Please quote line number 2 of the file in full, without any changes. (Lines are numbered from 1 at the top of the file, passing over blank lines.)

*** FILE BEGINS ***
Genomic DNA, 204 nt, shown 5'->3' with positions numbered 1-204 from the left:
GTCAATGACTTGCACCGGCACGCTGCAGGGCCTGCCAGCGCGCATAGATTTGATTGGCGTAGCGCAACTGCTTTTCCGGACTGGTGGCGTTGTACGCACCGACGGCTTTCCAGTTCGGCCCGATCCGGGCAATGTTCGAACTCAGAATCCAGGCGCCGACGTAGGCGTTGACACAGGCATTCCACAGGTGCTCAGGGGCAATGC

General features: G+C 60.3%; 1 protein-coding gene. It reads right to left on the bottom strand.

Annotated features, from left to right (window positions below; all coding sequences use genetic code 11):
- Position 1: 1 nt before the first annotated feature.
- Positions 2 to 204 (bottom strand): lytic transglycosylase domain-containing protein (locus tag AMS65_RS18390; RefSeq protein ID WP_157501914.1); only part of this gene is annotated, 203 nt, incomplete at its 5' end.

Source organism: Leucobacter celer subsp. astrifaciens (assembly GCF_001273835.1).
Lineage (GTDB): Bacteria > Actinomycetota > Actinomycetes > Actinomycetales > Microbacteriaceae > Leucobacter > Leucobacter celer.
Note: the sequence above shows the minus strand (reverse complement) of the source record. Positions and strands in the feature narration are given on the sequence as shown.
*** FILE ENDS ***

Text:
GTCAATGACTTGCACCGGCACGCTGCAGGGCCTGCCAGCGCGCATAGATTTGATTGGCGTAGCGCAACTGCTTTTCCGGACTGGTGGCGTTGTACGCACCGACGGCTTTCCAGTTCGGCCCGATCCGGGCAATGTTCGAACTCAGAATCCAGGCGCCGACGTAGGCGTTGACACAGGCATTCCACAGGTGCTCAGGGGCAATGC